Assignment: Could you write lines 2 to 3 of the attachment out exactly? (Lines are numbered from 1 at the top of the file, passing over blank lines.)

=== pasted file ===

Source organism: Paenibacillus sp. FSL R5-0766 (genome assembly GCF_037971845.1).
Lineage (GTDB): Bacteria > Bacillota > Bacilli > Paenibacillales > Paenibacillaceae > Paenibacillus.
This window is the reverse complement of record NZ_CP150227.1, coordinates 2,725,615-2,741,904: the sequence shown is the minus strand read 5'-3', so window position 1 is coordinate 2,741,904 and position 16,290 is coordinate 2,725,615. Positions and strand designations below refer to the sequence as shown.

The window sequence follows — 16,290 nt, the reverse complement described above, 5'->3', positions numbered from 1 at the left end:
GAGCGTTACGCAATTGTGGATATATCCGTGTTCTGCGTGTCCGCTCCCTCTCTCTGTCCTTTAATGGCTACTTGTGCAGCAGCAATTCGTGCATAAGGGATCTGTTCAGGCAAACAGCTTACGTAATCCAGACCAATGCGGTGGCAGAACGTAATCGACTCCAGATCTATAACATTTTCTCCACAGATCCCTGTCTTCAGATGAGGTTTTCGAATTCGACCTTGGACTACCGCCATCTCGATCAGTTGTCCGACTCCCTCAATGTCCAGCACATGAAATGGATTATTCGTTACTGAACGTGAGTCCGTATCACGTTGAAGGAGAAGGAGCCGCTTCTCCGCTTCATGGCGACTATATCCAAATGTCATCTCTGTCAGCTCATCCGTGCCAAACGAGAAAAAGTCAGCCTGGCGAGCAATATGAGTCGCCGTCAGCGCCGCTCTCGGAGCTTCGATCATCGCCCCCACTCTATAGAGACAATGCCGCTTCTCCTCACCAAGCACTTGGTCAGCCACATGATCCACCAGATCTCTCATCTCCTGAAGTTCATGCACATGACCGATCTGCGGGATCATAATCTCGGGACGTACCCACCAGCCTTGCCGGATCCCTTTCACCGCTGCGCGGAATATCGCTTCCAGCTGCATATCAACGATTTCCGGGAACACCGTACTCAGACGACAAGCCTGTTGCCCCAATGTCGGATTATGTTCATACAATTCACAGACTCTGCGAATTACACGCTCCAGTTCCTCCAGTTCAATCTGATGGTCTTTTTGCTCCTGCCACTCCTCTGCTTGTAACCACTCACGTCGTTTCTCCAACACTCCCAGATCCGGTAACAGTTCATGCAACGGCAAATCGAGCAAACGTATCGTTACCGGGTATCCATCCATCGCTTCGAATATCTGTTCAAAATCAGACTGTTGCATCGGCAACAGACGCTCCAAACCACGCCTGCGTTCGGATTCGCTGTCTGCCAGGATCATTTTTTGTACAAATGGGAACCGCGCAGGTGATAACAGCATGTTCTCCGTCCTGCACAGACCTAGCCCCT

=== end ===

Lineage (GTDB): Bacteria > Bacillota > Bacilli > Paenibacillales > Paenibacillaceae > Paenibacillus.
This window is the reverse complement of record NZ_CP150227.1, coordinates 2,725,615-2,741,904: the sequence shown is the minus strand read 5'-3', so window position 1 is coordinate 2,741,904 and position 16,290 is coordinate 2,725,615. Positions and strand designations below refer to the sequence as shown.